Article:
# Membrane potential stays at u_rest
        u_op = self.u.assign(self.u_rest)
        # Refractory period is decreased by dt
        t_rest_op = self.t_rest.assign_sub(self.dt)
        with tf.control_dependencies([t_rest_op]):
            return u_op

    def get_potential_op(self):
        return tf.case(
                (self.t_rest > 0.0, self.get_resting_op),
                (self.u > self.u_thresh, self.get_firing_op),

Step 2: Stimulation by a square input current

We stimulate the neuron with three square input currents of vaying intensity: 0.5, 1.2 and 1.5 mA.

Square input current LIF neuron response

The first current step is not sufficient to trigger a spike. The two other trigger several spikes whose frequency increases with the input current.

Step 3: Stimulation by a random varying input current

We now stimulate the neuron with a varying current corresponding to a normal distribution of mean 1.5 mA and standard deviation 1.0 mA.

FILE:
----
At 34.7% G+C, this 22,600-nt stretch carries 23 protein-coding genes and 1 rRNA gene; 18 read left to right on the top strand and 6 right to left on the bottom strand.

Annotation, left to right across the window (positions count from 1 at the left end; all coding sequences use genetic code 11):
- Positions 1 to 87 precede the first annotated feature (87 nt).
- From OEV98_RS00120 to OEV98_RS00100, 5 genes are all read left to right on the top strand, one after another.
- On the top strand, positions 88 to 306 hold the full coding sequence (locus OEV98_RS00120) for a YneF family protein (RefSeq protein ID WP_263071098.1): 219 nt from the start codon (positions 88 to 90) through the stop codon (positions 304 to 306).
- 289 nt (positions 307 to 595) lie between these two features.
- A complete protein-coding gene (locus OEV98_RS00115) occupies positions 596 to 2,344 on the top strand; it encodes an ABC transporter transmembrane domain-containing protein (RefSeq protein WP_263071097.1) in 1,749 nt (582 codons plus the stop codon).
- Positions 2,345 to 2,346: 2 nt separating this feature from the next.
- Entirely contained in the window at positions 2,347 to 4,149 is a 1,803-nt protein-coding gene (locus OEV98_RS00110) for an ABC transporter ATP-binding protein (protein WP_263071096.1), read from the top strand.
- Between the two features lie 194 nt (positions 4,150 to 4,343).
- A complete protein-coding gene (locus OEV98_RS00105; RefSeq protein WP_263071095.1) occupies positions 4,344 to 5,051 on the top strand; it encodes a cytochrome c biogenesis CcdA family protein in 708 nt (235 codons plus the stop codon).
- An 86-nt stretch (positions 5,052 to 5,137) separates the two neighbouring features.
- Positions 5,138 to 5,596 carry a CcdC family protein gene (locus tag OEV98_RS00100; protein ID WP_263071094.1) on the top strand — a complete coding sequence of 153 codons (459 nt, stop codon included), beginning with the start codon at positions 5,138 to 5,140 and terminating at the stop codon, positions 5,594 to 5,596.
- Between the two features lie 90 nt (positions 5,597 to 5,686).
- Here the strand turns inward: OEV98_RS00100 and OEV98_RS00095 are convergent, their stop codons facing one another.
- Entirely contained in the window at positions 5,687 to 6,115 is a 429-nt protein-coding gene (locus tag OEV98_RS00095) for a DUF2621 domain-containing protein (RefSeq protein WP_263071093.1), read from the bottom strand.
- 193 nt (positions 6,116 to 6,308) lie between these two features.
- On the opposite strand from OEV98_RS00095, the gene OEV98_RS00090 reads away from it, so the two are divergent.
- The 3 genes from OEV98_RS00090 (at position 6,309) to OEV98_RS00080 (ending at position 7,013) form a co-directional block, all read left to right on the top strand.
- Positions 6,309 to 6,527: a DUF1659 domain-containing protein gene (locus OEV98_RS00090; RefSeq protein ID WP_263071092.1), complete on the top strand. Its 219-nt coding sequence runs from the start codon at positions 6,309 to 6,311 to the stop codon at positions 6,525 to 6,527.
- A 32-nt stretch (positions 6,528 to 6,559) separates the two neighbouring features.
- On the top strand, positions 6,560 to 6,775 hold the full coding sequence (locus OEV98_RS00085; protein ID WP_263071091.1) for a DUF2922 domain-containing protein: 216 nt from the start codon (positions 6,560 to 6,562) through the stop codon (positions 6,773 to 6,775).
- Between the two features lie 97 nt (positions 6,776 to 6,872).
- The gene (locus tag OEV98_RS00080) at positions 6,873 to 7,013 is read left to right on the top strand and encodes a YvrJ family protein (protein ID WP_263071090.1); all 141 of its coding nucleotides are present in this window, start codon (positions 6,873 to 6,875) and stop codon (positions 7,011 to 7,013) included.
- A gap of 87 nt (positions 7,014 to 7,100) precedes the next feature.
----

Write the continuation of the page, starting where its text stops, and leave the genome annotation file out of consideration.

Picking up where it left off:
Varying input current LIF neuron response

The input current triggers spike at regular intervals: the neuron mostly saturates, each spike being separated by the resting period.

Step 4: Stimulate neuron with synaptic currents

We now assume that the neuron is connected to input neurons through $m$ synapses.

The contribution of the synapses to the neuron input current is given by the general formula below:

Where $t_i^{(f)}$ is the time of the f-th spike of the synapse $i$.

A typical implementation of the $I_{syn}$ function is:

where $q$ is the total charge that is injected in a postsynaptic neuron via a synapse with efficacy $w_{j} = 1$.

Note that $\frac{dI_{syn}}{dt}=-\frac{I_{syn}(t)}{\tau}$.